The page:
We had the good fortune of connecting with Maya Terro and we’ve shared our conversation below.
Hi Maya, what was your thought process behind starting your own business?
I always get asked this question and pretty much every time I always say the things we love always find their way to us. There wasn’t what you might call a thought process. I just hapened to be in the right place at the right time in my life. That pretty much sums up my journey with FoodBlessed. When describing myself, I always say I’m a life-long activist. In spite of the many challenges Lebanon faces on a daily basis, I have taken it upon myself to lead by example and be the change I want to see happen around me. That being said, I think I’ve always been a food activist way before I knew that “food activism” was actually a thing. With FoodBlessed, I was able to turn my passion for food and my pursuit of empowering others into a humanitarian mission that “nourishes” individuals, communities, and public institutions to promote positive change in their country, one meal at a time. As for starting FoodBlessed, with huge amounts of food wastage globally and so many needy; it was only a matter of time before I felt the need to act. It all started in 2012 as part of CSR in Action competition organized by CSR Al Ahli. My team’s idea of finding a sustainable and viable solution for the twin problems of hunger and food waste ended up winning first place and that frankly was the sign my team and I probably needed to move forward with this project. I guess if we haven’t won back then, FoodBlessed might have never been born. Both of my teammates left after our first year of operation. I’ve been managing FoodBlessed on my own ever since! In 2014, I quit my job and dedicated myself fully to making FoodBlessed a reality. It wasn’t easy and at times I felt like giving up. While other NGOs survived on funds, FoodBlessed took pride in being the only community-based and volunteer-driven organization of its kind in Lebanon. So, while everyone thought something like FoodBlessed would never last. ‘You can’t run an NGO with no staff,’ they said. Not only did it survive; FoodBlessed thrived— 8 years later, a million and quarter meals later, and tens of thousands of rescued food later; I can safely say, we proved them wrong! FoodBlessed is a testament to how a small group of thoughtful, committed citizens can put an end to hunger and food waste; one meal at a time. The past 8 years have been a huge learning experience. 1,350,000 meals and 25,000 food parcels later, not a day passes that I don’t learn something new or meet someone extraordinary, all thanks to what started as an idea and grew to become a community I am proud to have founded and to lead. As we say at FoodBlessed, once a Hunger Hero, always a Hunger Hero!
Can you open up a bit about your work and career? We’re big fans and we’d love for our community to learn more about your work.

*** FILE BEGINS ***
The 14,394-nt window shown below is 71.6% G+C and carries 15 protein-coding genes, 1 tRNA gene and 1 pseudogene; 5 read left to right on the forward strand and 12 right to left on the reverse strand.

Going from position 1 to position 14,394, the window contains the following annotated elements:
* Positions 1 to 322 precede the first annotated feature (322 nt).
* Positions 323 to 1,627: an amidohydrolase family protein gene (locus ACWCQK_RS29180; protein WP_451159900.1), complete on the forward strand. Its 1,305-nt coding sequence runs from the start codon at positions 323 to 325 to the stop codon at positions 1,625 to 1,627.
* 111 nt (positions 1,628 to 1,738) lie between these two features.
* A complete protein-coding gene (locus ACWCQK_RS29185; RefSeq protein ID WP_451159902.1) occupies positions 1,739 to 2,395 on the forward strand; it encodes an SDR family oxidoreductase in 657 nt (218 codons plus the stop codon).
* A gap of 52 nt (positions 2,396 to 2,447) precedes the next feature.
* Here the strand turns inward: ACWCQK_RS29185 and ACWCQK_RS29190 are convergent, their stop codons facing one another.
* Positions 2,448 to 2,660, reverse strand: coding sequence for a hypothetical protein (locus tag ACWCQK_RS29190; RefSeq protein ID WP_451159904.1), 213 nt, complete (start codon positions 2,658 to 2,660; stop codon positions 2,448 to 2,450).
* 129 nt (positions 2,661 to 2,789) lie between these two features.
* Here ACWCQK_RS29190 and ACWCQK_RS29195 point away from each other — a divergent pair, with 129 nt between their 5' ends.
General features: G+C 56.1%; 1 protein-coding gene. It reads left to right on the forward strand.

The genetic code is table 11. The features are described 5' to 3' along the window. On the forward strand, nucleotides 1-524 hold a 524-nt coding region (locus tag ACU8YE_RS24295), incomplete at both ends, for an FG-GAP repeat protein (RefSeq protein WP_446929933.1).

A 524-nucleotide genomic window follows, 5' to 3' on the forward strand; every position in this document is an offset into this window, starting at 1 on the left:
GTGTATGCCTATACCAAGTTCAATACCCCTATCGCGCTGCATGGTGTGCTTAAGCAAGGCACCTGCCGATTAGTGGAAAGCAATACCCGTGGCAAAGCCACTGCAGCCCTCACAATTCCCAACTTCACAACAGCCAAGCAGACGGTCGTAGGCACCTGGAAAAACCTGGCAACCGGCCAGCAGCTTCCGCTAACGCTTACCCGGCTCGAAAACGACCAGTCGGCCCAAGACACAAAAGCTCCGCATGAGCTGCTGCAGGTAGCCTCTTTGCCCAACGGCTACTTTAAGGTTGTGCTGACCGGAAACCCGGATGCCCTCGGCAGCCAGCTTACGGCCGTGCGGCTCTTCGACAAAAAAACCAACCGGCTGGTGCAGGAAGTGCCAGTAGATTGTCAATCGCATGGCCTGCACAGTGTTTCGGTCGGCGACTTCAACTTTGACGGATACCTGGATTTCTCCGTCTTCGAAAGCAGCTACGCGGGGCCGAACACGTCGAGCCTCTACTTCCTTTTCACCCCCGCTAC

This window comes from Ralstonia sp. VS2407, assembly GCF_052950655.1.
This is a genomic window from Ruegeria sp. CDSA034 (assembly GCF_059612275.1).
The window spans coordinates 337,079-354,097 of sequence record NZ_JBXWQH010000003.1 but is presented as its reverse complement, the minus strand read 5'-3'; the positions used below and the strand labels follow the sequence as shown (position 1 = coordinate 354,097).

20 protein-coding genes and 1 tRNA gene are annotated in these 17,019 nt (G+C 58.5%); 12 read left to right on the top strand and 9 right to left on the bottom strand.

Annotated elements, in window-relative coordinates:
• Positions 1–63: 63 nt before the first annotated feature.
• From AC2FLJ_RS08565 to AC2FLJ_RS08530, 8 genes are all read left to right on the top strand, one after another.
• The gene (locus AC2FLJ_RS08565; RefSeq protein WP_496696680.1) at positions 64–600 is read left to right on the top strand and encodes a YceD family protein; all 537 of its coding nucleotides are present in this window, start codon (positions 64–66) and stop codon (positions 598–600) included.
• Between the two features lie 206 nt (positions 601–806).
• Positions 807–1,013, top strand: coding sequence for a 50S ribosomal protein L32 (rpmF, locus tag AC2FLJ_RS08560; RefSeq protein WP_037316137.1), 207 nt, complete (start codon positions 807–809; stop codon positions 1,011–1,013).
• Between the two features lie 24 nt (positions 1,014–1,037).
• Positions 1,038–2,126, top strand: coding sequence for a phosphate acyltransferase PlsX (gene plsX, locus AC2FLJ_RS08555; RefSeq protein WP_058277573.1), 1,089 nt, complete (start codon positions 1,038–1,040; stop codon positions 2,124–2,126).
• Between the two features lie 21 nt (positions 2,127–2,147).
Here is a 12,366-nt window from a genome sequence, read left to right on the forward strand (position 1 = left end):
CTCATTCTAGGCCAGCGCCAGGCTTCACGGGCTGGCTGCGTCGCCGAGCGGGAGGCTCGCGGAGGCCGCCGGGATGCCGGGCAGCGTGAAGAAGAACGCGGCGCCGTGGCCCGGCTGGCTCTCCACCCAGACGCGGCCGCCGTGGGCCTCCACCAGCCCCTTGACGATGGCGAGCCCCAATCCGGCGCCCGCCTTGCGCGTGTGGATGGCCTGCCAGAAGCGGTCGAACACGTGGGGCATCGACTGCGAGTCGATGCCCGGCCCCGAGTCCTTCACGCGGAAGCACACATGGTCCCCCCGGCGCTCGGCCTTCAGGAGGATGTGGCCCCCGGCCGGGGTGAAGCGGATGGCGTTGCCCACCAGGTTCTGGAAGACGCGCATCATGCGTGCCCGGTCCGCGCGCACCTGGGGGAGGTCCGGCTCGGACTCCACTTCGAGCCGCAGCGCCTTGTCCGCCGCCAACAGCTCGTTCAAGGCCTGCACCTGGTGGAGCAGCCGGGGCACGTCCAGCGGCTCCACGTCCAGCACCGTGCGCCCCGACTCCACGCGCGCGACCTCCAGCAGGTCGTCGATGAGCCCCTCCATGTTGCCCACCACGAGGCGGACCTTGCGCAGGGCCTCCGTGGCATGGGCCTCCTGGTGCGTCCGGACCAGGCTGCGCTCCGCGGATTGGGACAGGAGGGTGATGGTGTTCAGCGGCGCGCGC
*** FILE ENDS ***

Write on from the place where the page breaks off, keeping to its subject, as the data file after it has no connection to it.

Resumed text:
I learned from a very young age that the secret to self-fulfilment lies in being the change you want to see. We all have it in us to be a Changemaker. Sadly, most of us live our whole lives without ever realizing we had it in us. And so I’ve made it my lifelong mission to push people to realize their full potential. To do so meant that I first had to push myself to reach my full potential. That also meant I had to be true to who I am — I had to defy and exceed expectations; I had to be empowered in my goals; to be fearless in my decisions; and to be driven by my inner values and beliefs; every second of every day. Ever since I was little, I always felt driven to be the change I want to see in the world. Unfortunately, my wholehearted passion and perseverance would sometimes be mistaken for stubbornness or worse disrespect. Moreover, when you’re different there will be times when you feel undoubtedly alone. The more I followed the less-traveled path, the fewer people crossed my path. In every decision I made in my life; I always felt opposition, sometimes hate, and a lot of loneliness. ‘Are you in your right mind? You’ll never make it!’, they would say. Sometimes I just wanted to quit. It took me some time and not to mention a lot of reading and self-reflection, to finally realize that it’s better to be true to who you are and to what you believe in and be rejected for it than to be accepted at the expense of losing yourself. Grit, perseverance, and resilience is what separates the greats from the average. I guess what sets me apart is the way I chose to live my life, to be utterly and unapologetically myself and always, always treating others the way I would want to be treated, with absolute love and kindness. As such, it comes as no surprise that at FoodBlessed, we believe that Food is an Act of Love, for the Planet and its People. Food is a vital tool for supporting our local communities, bringing us together, and connecting us as human beings. That’s why in addition to feeding empty bellies (tackling hunger) and diverting food from landfills (tackling food waste and climate change); we also use food to build communities, tackle loneliness, and provide spaces for people from different backgrounds and walks of life to meet and to make friends. In the long term, through my work at FoodBlessed, I strive to create a cultural shift fueled by mindful consumption. It is only when people see and appreciate the value of food, will they stop wasting it and start sharing it. Spreading awareness is key here and I am already seeing the fruits of my hard work. I believe that by helping one person elevate another, FoodBlessed has paved the way towards elevating the whole of humanity. That’s why our volunteering program has not only paved the way to the enhancement of a community within a struggling third-world country by enabling people to regain compassion for their fellow humans and empowering them to bring positive change. On top of that, my work strives to rebuild the dignity of those in need and restoring their confidence in their community. Instead of lining up for food, like in most humanitarian relief settings, our guests are invited to sit down at our table and made to feel at home.More than a meal, what we offer to people in need, is a token of love and appreciation, Lastly, I want to share a story. When I was little, I always wanted to be a Doctor. I always wanted to help others and thought that by becoming a Dr., I can do just that. Instead of becoming a Doctor, I ended up being a Hunger Hero. It was all for the better. Over the years, I realized that my title in this world doesn’t matter as long as what I do improves the lives of those around me. At the end of the day, it’s not who you are (your title) or what you do (your job) but why you do it (your purpose) that makes all the difference. So while I didn’t end up in the medical profession; through FoodBlessed, I am helping others and saving lives on a daily basis by battling hunger and food waste.